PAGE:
When Your Map Says “This Page Can’t Load Google Maps Correctly”Admin
“This page can’t load Google Maps correctly.” is a recent Google Maps error message that may have come up on your website’s maps recently. In the background, a grey map shows with the words “For development purposes only” repeating across the map. This error is due to a recent change to the Google Maps API but good news! We can fix it together!
Sites getting this error are using the Google Maps API, which has undergone a change of rules. These rules mainly affect people getting a bill for using the maps API too much. Most local small business websites will never reach the limit that triggers a billing. For the majority of website owners, Google is still basically offering the use of their maps for free. When you sign up, you get a $300 credit to use for the first year AND $200 of free usage per month. That pricing is in effect for the largest map users. In other words, you’ll have to rack up over 100,000 views of your contact page in a month before you are billed the $1.60 for every thousand hits over 100,000. This model helps Google get paid for abusers of the API and high-volume users, but keeps the free service free for the little guy.
Step-by-Step Fix to the Google Maps Error
Once you are there, click “Get Started” in the top right corner. A pop-up will ask how you what you want to use the Google Maps Platform.
Next, you will select or create a project. For a typical website, it doesn’t matter what name you gave this project. If you are an enterprise-level customer using a lot of Google Platform products, I bet you aren’t reading this tutorial.
Next, you’ll have to enable billing for the project. Like I explained above, it is highly unlikely that you’ll ever have to pay any money if your map is embedded in your small business website. If your site is a heavy map user, you should budget for that use and have the Google Maps API fees written into your business model. Enable billing by creating a billing account.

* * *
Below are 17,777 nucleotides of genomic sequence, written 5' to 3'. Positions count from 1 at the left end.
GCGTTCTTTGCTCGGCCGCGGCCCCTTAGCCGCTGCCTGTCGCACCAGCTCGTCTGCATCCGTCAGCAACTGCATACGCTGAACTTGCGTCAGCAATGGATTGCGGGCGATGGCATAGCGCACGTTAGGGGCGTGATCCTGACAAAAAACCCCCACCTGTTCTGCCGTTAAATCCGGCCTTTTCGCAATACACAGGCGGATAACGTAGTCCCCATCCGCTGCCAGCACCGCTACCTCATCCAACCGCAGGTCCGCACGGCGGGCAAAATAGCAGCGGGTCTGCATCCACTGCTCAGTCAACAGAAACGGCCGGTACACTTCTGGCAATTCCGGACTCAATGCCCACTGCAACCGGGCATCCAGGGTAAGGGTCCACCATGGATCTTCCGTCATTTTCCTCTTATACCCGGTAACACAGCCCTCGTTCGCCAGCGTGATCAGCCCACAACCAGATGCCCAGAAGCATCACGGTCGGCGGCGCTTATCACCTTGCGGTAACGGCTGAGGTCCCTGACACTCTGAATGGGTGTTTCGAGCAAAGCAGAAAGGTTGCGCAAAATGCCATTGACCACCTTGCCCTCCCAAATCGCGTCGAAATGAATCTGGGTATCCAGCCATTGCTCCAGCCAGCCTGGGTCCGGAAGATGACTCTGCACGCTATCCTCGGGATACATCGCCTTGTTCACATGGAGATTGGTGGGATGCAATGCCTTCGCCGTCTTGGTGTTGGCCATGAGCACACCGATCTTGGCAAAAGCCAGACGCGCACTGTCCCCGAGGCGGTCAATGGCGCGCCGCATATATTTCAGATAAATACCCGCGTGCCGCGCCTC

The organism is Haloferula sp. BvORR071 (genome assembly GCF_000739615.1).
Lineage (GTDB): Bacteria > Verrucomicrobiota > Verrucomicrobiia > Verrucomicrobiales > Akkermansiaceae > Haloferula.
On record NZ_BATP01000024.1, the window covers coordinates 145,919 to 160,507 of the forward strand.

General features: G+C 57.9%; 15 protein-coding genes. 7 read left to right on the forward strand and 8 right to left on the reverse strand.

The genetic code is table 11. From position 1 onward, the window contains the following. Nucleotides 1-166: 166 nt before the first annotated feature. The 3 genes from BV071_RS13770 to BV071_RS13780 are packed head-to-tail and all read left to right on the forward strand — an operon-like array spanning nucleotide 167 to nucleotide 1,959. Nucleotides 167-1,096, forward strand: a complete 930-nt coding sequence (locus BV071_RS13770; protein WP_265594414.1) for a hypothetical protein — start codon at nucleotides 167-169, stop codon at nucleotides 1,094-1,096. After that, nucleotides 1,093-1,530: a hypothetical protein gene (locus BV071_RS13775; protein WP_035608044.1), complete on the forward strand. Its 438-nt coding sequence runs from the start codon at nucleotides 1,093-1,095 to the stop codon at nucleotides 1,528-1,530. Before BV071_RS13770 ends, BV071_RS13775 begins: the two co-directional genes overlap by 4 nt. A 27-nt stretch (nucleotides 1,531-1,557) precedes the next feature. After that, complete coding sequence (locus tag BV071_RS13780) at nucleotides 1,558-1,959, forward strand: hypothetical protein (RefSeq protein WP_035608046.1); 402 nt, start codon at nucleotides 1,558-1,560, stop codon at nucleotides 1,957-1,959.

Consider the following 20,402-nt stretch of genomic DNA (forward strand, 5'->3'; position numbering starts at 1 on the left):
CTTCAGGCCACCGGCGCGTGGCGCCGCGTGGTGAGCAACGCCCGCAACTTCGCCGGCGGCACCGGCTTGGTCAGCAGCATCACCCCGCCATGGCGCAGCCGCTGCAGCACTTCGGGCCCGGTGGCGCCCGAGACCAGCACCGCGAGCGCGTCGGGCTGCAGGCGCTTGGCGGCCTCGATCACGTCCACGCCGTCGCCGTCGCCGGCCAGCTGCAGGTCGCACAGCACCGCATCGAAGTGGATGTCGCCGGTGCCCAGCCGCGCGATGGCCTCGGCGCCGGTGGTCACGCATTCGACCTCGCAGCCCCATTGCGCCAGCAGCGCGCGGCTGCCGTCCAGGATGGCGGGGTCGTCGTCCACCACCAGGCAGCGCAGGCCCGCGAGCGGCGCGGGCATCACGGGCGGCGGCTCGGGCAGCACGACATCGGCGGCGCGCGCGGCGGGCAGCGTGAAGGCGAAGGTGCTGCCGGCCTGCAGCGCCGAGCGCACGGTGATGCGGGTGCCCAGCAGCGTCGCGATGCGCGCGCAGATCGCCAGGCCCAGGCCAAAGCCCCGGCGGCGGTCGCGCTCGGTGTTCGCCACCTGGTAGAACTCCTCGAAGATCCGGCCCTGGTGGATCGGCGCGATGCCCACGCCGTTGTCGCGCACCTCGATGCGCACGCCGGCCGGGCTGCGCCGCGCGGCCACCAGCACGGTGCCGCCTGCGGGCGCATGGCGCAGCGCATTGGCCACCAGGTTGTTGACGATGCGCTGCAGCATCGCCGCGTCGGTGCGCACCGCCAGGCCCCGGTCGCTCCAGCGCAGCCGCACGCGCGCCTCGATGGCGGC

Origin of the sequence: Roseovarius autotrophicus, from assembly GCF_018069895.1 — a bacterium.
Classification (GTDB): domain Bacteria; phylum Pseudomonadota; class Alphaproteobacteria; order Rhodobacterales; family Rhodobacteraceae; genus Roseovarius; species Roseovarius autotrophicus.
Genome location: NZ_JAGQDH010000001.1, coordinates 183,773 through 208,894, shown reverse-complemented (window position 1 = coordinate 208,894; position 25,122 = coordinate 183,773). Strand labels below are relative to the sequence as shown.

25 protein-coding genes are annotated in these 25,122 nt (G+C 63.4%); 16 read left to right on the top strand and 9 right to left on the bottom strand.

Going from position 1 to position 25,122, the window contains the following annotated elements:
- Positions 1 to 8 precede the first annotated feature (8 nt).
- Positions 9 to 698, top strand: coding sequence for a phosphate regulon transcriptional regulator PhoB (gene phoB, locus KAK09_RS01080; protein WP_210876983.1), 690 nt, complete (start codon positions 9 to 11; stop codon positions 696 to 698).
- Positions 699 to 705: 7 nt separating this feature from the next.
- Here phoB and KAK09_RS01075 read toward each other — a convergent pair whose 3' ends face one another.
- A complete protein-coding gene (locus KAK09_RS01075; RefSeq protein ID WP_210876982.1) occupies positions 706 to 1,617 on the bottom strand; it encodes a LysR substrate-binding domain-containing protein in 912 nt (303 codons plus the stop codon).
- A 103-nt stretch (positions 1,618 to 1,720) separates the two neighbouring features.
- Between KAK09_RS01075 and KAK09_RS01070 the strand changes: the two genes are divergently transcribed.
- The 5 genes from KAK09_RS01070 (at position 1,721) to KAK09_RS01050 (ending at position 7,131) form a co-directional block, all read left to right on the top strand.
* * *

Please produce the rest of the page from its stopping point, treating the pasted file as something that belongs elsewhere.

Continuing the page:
If you already have a setup with Google to pay for YouTube Red or to buy apps in the app store, you won’t have to put in any credit card information. If this is a newly created Google account for your work (like you set up for Google Analytics) then you’ll have to put in credit card info.
Keep Your Google Maps API Secure
At this point, you could be done, but we want to do one more thing for better security. That long number up there is your API key. Call our office and read it off to us or if you are one of our secure file sharing clients, drop it to us in a secure folder. We don’t recommend emailing it because, like a password, the API will be visible to snoopers as it transmits via email.
Click that link at the end that says “To improve your app’s security, restrict this key’s usage in the API Console.”
You want to go into your API settings and look for the heading that says Key Restrictions.
Click the button that says “HTTP referrers.” This will tell Google to only allow your API to be used on a specific website.
On the blank area below, type in your website, adding * in the correct places (i.e., https://*.ltnow.com/*).
Note that above we put in ‘https’ because our website, LTnow.com is hosted via HTTPS. If your site isn’t secure, it won’t use HTTPS. Type HTTP instead.
Once you press the “Save” button below, your API is secured. Contact us with your API and we’ll put the code into your site.
If your website relies heavily on maps, it’s worth your time and effort to update the Google Maps API. Your site visitors want a map that loads properly and you want to provide a good user experience.